(director/writer: Patrick Creadon; screenwriter: Christine O’Malley; cinematographer: Patrick Creadon; editor: Douglas Blush; music: Vic Fleming/Peter Golub; Runtime: 94; MPAA Rating: PG; producer: Christine O’Malley; IFC Films and The Weinstein Company; 2006)

“A fun documentary about those who make puzzles and those who do them.”

Reviewed by Dennis Schwartz

A fun documentary about those who make puzzles and those who do them, something I was hooked on at one time and have built up oodles of useless knowledge that I don’t know what I would do without at this point of my life. Former cinematographer Patrick Creadon’s engaging film takes us on a pleasant trip to Stamford, Ct., where ever since 1978 there has been every March, at the Marriot Hotel, a competition of almost 500 of the top puzzlers from around the world in the American Crossword Puzzle Tournament. The film tells exclusively of the 28th annual American Crossword Puzzle Tournament and it keys in on Will Shortz, the esteemed NY Times puzzle editor and NPR puzzle-master, who has become the main man in the puzzle world. This film explores his passion for puzzles, which began in childhood and led him to major at Indiana University in enigmatology (the study of puzzles), with Shortz being the only person in the world to hold such a college degree. Puzzles supposedly began in newspapers in 1913 and in the NY Times in 1942, and have since become a regular part of most newspapers with the Times being the “gold standard.” In 1993 Shortz became the NY Times’ fourth crossword puzzle editor, taking over from a more stuffy Eugene Maleska, and has become the driving force behind the tournament and making the puzzle more current with the events taking place in the fast-changing world. If the film has any fault (which I’m not sure it does), it is that it drools too much over Shortz and there’s possibly too much self-congratulation coming from the puzzle maven and his puzzler friends.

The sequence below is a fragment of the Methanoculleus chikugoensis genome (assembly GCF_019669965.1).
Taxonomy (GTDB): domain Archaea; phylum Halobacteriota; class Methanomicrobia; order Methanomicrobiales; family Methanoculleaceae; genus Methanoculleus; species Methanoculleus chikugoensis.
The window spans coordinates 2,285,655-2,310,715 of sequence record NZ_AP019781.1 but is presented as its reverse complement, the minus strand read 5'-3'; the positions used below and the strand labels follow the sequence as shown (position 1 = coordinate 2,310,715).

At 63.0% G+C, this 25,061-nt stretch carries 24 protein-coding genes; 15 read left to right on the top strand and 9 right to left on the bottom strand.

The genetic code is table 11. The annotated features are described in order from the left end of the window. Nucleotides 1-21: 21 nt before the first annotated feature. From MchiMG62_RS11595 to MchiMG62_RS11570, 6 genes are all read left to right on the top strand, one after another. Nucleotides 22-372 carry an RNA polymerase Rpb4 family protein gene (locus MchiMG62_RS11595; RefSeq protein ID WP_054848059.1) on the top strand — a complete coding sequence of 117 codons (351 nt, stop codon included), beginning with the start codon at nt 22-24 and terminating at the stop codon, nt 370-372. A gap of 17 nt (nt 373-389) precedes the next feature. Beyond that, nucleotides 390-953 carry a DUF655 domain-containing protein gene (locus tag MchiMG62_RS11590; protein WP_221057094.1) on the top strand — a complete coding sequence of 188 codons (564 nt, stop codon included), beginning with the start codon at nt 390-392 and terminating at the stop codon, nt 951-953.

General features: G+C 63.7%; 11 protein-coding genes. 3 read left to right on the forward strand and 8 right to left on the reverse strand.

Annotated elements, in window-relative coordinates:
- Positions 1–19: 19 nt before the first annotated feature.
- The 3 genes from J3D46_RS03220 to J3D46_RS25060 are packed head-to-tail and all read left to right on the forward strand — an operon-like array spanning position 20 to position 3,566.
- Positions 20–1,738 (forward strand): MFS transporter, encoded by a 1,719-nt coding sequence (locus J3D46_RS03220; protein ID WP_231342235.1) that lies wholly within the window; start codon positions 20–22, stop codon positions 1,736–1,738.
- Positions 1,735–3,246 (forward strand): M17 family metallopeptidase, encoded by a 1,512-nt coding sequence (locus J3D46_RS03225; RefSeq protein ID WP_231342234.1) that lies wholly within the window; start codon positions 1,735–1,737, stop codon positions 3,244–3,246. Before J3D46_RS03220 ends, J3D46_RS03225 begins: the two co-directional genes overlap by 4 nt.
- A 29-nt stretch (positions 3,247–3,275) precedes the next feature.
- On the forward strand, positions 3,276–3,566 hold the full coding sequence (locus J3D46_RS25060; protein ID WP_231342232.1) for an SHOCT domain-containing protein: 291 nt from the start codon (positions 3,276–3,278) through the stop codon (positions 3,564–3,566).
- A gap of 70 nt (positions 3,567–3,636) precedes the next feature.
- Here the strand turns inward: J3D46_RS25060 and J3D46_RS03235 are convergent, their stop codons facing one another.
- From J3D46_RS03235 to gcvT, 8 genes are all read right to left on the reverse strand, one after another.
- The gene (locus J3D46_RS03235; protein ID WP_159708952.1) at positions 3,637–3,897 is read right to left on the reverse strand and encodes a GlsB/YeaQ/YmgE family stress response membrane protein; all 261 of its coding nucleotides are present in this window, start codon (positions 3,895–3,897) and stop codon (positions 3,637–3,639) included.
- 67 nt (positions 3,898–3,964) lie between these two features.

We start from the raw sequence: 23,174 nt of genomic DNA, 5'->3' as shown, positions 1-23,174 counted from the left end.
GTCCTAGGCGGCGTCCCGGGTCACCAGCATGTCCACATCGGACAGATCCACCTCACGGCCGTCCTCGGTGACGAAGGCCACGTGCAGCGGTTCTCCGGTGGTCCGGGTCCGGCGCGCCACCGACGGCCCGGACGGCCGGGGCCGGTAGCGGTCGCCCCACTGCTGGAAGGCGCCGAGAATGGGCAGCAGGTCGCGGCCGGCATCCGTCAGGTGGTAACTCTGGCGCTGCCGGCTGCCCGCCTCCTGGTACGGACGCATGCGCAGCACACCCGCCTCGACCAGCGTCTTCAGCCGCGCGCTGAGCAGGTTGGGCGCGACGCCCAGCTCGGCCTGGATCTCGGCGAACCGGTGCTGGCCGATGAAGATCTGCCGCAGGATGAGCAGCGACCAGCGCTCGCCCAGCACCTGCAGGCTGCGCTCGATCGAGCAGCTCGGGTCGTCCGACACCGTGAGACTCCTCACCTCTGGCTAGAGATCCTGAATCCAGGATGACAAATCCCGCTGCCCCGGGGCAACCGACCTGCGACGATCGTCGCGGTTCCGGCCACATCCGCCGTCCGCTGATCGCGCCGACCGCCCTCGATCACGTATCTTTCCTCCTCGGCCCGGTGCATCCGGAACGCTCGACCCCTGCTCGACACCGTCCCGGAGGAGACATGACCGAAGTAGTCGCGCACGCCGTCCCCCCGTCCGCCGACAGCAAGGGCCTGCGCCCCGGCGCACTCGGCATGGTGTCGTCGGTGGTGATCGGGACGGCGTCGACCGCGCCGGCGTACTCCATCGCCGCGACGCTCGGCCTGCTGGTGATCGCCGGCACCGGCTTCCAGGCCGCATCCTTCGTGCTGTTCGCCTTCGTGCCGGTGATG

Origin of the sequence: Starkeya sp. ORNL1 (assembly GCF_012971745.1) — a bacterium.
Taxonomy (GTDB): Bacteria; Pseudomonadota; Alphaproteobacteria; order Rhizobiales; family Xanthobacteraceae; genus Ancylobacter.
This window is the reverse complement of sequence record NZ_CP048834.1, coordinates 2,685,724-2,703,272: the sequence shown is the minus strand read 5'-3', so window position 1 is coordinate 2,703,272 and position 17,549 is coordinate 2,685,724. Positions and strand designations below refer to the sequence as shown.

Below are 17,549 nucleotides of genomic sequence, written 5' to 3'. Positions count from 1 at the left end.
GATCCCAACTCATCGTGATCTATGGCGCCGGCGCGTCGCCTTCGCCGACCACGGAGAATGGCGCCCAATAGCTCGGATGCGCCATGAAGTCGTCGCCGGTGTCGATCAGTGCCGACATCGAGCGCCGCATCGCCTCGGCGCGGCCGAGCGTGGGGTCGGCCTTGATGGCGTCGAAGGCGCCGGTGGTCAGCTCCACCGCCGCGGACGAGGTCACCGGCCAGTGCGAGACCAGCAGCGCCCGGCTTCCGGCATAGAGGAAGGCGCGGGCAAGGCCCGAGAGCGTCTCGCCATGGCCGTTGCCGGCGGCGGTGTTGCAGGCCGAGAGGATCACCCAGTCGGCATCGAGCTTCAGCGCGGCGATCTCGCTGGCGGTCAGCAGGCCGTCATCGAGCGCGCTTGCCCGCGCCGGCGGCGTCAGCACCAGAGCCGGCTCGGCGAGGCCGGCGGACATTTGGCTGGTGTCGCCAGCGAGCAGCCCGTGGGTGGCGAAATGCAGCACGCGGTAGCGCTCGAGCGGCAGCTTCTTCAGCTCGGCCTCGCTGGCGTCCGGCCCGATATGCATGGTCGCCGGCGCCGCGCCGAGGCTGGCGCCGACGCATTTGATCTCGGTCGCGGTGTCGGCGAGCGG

The film takes delight in showing celebrity puzzlers musing about their daily fix, such as Jon Stewart, filmmaker Ken Burns, New York Yankees ace pitcher Mike Mussina, popular underground folk singers Amy Ray and Emily Saliers of the Indigo Girls and Bill Clinton. Merl Reagle tells how he creates a puzzle from scratch. Shortz tells how he receives puzzles from many sources and edits them and ranks them by difficulty, with Monday being the easiest day and Friday or Saturday the toughest. The competitors are all likable nerds (if you please!) who do puzzles for the love of it. Ellen Ripstein is a New York City editor who won the tournament once; Al Sanders a Colorado product manager for a computer firm who has never finished higher than third but usually ends up as one of the three finalists; Jon Delfin is an affable New York City pianist; Tyler Hinman is a 20-year-old Rensselaer Polytechnic Institute student with a good chance of becoming the youngest ever to win; and Trip Payne is a young gay man living in Fort Lauderdale, Florida, who is a professional crossword constructor. It’s easy to root for any of these bright, genial, and nice folks to win.

The film remains upbeat throughout and becomes sort of interactive as Brian Oakes’ ingenious titling and graphics design allows the viewer to play along with the intense competing puzzle-solvers. I couldn’t imagine a more fun way of taking in a crossword puzzle, unless it’s actually doing the Sunday NY Times puzzle in ink and actually finishing it on Sunday.

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